When it comes to promoting the property itself, details matter. Much like when you are trying to sell a property, you must present your property in its best, most alluring light to draw tenants without misrepresentation. In this respect, small steps can yield big results. Before listing, have a deep clean done professionally of your property. Don’t forget the appliances – including the inside of the oven! A fresh coat of neutral paint will make any space feel brighter and fresher – and communicate that it has been well cared for.
Professional photography is a real plus, and can best demonstrate the benefits of your rental, showing the proportion of space, lighting, and more. Poor photography can really do your property a disservice and may deter people from considering your listing – in error! Overconfidence is snapping photos with your Pixel or iPhone may not serve you well, here.
At Urbaneer, we have a uniquely tailored approach to help landlords promote their properties. It’s all about exposure. We advertise your property on MLS/Realtor.ca and also advertise through a number of other avenues where prospective tenants are looking for leases, like Facebook Marketplace, Craigslist, Kijiji (paid promotion using top ad or banner as required), Viewit.ca, Padmapper, and Zumper.com. We also tap into social media, with listings on Urbaneer.com, and Urbaneer’s Facebook page, Instagram, and Twitter feed, including sponsored promotions.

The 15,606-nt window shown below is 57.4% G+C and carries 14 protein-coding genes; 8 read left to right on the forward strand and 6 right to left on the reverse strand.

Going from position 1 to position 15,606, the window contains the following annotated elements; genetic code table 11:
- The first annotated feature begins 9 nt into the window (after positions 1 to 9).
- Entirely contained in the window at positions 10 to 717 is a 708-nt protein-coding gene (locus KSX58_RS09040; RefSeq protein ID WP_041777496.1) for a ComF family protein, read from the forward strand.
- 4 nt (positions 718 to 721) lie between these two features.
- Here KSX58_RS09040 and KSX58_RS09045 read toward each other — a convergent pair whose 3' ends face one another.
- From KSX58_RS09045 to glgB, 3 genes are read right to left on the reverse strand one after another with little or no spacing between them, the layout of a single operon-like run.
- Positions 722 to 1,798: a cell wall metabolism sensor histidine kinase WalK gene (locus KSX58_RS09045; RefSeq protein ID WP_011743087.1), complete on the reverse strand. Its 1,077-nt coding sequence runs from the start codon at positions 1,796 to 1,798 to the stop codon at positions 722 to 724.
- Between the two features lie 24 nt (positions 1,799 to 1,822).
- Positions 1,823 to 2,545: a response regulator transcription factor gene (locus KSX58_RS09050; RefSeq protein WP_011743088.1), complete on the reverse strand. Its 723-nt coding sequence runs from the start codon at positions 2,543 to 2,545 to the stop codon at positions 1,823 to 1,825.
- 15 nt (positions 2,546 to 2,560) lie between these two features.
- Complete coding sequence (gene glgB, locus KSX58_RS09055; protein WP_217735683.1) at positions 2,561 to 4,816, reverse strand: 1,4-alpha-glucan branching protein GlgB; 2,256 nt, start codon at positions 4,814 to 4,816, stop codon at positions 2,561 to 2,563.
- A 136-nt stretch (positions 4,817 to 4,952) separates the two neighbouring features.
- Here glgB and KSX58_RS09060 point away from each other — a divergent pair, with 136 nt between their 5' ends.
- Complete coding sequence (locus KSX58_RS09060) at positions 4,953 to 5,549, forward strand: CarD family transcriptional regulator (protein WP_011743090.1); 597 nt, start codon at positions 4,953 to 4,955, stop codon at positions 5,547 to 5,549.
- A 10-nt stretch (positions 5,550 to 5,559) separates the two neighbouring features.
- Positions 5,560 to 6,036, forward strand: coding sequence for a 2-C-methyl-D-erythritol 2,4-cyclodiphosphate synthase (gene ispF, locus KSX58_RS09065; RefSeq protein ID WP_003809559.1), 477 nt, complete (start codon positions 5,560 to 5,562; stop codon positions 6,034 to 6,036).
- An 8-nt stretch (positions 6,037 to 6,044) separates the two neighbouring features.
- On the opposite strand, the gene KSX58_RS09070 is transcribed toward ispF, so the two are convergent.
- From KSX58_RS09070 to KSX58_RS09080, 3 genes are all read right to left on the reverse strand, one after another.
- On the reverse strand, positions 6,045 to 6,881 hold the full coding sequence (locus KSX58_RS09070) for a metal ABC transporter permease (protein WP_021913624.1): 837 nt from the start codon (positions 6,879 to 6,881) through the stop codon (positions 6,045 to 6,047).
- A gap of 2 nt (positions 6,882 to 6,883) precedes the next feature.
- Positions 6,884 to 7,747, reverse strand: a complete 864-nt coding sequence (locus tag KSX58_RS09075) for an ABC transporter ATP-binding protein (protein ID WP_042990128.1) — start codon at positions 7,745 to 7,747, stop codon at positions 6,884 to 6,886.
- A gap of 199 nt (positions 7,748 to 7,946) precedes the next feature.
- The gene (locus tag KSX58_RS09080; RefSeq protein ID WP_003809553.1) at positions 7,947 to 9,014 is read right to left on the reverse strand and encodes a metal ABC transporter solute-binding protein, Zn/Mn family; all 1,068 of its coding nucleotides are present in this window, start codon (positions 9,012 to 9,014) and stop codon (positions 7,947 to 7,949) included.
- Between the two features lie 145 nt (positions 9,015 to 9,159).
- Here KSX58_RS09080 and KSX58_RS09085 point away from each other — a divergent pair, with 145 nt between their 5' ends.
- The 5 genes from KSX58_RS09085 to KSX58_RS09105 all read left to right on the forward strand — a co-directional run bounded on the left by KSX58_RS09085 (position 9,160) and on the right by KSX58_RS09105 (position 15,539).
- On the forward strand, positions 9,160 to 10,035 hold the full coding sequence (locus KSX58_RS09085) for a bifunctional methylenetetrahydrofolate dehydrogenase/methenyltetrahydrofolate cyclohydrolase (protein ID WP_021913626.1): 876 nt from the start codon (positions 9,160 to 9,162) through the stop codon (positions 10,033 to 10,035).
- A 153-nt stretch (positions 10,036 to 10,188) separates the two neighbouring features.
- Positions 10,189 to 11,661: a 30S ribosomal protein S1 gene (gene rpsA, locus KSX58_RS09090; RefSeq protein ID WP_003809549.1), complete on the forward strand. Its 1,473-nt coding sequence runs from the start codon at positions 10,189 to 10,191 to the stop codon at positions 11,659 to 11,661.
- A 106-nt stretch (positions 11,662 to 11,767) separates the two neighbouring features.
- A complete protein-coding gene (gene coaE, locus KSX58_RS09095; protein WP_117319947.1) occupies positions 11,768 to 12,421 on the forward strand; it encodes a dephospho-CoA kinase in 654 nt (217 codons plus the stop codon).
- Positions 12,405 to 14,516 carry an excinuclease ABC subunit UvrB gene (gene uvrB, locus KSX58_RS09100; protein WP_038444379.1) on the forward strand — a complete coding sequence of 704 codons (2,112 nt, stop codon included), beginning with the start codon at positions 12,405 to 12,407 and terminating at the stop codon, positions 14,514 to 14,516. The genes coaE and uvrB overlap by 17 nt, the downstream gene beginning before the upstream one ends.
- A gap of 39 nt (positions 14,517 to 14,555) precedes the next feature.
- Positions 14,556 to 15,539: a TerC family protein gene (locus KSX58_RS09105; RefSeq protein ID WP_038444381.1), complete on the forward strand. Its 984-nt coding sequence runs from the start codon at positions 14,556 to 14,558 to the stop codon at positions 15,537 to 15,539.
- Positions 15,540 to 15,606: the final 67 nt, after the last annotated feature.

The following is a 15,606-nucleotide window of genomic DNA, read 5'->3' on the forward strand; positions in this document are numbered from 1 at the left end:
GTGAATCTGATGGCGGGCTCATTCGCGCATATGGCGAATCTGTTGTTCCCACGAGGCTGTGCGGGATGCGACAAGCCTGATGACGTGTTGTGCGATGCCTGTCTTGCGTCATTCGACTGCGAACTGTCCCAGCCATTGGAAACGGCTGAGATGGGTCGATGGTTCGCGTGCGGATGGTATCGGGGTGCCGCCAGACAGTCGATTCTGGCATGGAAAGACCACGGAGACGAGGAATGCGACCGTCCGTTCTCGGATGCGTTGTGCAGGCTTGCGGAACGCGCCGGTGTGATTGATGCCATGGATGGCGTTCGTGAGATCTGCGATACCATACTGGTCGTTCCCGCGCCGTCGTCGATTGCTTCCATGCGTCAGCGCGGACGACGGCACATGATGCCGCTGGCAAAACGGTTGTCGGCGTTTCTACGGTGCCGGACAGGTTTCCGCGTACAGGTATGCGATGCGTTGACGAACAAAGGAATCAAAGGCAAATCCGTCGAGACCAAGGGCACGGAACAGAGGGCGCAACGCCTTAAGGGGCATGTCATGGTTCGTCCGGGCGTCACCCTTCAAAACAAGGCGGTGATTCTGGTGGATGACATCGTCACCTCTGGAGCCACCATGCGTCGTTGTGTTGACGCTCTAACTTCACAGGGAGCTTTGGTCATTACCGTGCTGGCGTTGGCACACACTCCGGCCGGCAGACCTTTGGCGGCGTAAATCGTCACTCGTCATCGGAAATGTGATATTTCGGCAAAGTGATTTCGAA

We develop a comprehensive feature sheet to promote your rental property because every dwelling tells a story. We focus on the benefits of the property itself and communicate key features, but also highlight the location, amenities, and area benefits.
Just like a purchase, where a rental property is located often ranks high for tenants, which is why being informed on current area amenities, like green space, essential food, and retail locations, help promote the convenience of your dwelling. In the heightened restrictions associated with lockdown, of great importance to prospective tenants is what is available in proximity to the front door of the property, as much as to the features inside. As a landlord, you will be well-served to raise awareness around neighbourhood amenities and resources.
In fact, we have found focusing on the benefits of nearby amenities is critical in a challenging market. This approach was the cornerstone of our sales and marketing program for our seller client’s condominium in West Queen West where there was a lot of competing supply. We documented this in our post called How Urbaneer’s Tailored Toronto Real Estate Marketing Sold This Condo During The Pandemic.
We also provide support with showing feedback and help with offers, tenant reference/background checks and help with closing tasks.
Once you’ve received interest in your property, it is time to find the right tenant. One of the most important steps in finding quality tenants is asking the right questions. Treat the process like a job interview. Feel free to add questions about behaviours and traits in a tenant that matter to you, but here is a good list to work from:
• Do you currently rent, and if so, where?
• How long have you lived in your current home?
• Why are you looking for a new place to live?
• What date would you want to move in?
• What kind of work do you do?
• What is a rough estimate of your income?
• How many people would be living with you?
• How many people living with you smoke?
• How many parking spaces would you require if you rent here?
• How many pets do you have?
• Do you think your current landlord will give you a favorable reference?